Woohoo! Captain’s Surrender is back!
I’ve had a little hiatus recently where I only had one book out – False Colors. But today is the day for Captain’s Surrender to relaunch in its spiffy new ebook version from Samhain. The one with the fabulous cover 🙂
In addition to the new cover, it’s been extensively edited by Anne Scott, who did a thorough and brilliant job. Also it has a couple of expanded scenes where I’ve been able to put back some stuff I had to take out to get it under LBR’s tight 60K word limit. I’ve also been able to take out the embarrassing big historical anachronism in the first paragraph, which is an enormous relief!
So, if you’re in the market for an ebook at all, I can definitely recommend this version. It’s much improved 🙂
“Well, Mr. Kenyon,” Walker said in a more amiable tone, “you are very welcome. Since Comptroller Summersgill and his household are to travel with us, I have ceded him the Great Cabin and taken the first lieutenant’s cabin myself, but I’m sure we will find somewhere to lodge you where you will be appreciated as you deserve. Do not hesitate to call on me if you find anything…irregular. I like to run a clean ship.”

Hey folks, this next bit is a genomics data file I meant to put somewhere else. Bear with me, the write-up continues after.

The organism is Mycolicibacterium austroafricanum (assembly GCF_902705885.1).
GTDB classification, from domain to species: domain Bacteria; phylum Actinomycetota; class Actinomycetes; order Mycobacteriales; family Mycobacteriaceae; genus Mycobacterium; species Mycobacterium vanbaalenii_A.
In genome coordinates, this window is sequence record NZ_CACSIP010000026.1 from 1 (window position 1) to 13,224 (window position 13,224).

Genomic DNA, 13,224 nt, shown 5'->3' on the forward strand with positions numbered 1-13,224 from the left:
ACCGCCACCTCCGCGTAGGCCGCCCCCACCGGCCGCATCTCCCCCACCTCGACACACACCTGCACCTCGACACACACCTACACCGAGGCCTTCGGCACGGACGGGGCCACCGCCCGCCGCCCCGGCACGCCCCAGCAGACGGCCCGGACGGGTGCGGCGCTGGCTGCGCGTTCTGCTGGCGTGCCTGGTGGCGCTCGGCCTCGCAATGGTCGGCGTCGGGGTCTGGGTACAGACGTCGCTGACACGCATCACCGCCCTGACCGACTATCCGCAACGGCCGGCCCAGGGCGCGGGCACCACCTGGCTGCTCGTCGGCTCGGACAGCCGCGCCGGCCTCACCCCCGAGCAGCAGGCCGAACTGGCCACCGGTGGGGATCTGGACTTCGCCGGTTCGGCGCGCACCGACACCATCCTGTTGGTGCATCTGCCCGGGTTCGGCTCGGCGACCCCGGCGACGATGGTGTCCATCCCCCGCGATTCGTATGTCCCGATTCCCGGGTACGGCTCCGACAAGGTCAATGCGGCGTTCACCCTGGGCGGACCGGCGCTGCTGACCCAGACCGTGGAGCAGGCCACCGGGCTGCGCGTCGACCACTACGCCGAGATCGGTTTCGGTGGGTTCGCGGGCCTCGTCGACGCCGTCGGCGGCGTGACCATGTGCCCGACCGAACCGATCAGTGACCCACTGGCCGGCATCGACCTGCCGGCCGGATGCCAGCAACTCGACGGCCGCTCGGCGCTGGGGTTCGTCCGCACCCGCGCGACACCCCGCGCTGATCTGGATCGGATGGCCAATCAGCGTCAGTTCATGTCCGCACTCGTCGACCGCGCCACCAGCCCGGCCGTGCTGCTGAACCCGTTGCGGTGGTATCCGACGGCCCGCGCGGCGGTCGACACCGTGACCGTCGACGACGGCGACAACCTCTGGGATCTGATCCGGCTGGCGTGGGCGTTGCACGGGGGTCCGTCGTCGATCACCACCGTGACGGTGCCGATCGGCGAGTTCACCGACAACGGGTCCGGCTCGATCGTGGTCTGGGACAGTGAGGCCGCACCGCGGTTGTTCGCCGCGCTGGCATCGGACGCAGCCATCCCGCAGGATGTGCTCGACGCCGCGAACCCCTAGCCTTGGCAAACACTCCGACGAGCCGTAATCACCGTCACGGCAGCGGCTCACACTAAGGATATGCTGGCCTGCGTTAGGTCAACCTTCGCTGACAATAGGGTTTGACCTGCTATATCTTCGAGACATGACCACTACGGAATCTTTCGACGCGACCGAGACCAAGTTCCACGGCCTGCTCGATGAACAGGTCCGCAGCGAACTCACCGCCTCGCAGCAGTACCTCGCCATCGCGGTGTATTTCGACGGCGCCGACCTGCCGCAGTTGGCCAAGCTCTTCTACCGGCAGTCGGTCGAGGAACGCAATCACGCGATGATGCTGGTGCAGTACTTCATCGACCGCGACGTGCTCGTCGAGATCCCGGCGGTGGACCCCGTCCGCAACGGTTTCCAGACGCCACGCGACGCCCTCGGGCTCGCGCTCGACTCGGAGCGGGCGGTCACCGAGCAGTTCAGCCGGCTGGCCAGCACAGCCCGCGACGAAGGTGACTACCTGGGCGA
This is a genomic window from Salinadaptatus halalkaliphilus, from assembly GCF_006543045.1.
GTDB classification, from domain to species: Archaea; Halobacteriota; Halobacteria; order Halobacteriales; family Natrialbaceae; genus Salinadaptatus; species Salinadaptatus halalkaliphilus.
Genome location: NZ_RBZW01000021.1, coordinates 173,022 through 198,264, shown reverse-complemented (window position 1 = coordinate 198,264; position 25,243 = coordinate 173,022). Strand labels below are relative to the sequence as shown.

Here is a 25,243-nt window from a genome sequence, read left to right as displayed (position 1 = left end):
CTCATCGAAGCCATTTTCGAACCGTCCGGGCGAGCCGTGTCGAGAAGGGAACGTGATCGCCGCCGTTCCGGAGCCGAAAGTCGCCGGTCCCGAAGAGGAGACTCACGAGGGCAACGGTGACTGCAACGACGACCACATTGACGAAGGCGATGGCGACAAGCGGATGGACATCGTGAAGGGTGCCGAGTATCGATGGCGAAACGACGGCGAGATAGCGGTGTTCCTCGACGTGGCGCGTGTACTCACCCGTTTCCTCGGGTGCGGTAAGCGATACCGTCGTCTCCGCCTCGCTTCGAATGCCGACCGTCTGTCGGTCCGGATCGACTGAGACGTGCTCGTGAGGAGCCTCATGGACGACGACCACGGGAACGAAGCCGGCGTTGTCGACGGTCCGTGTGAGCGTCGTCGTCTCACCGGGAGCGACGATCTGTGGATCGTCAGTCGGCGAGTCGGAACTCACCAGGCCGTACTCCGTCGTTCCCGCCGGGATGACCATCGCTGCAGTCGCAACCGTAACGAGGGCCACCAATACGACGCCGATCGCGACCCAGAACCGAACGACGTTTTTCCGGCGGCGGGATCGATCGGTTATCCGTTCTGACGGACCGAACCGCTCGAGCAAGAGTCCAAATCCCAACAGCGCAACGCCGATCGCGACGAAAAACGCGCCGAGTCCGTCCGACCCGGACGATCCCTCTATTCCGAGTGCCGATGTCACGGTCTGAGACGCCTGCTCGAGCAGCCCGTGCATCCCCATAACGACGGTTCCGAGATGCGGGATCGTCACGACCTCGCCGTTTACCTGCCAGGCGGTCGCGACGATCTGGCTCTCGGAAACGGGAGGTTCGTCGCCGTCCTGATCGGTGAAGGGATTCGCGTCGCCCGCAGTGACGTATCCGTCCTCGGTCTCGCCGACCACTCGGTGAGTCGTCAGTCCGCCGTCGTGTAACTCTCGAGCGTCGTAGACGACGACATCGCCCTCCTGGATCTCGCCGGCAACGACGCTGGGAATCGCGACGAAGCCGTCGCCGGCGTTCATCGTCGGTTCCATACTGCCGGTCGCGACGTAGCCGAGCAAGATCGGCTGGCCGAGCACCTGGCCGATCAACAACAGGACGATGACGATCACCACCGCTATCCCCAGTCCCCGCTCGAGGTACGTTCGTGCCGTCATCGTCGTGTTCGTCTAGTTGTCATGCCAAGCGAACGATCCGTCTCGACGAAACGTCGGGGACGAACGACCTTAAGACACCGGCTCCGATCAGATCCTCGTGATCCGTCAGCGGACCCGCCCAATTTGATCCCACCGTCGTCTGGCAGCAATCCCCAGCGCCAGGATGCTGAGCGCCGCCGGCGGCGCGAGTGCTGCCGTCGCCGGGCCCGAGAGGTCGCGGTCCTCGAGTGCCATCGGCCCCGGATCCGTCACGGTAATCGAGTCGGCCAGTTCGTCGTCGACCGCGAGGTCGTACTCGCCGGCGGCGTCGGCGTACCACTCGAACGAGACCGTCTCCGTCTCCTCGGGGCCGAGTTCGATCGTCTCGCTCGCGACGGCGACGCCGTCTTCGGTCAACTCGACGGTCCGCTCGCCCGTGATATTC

Noting the limpness of Henderson’s corpse, Walker swept the assembled company with a glare, calling them to attention. “We sail with the tide. On board, the lot of you. Dismissed.”
Josh turned to run back to the ship with the other boys, hoping to get away, just for a few moments, just for enough time to collect himself. But he was certain in the pit of his stomach that he would not be allowed.
Stopping, he concentrated on looking innocently surprised. “Take Mr. Kenyon’s dunnage to your cabin, Andrews. I’m sure you will have no objections to him as a bedfellow, eh?”
Don’t blush. Do not dare. But he could feel it, flooding up his fair skin from neck to brow like the mark of Cain. Please, God, let Kenyon only think it was a reaction to the innuendo. He did not dare to look. “Aye aye, sir,” he said instead, and with the help of Kenyon’s footman, he got the sea chest off the ground and up the gangplank to the ship.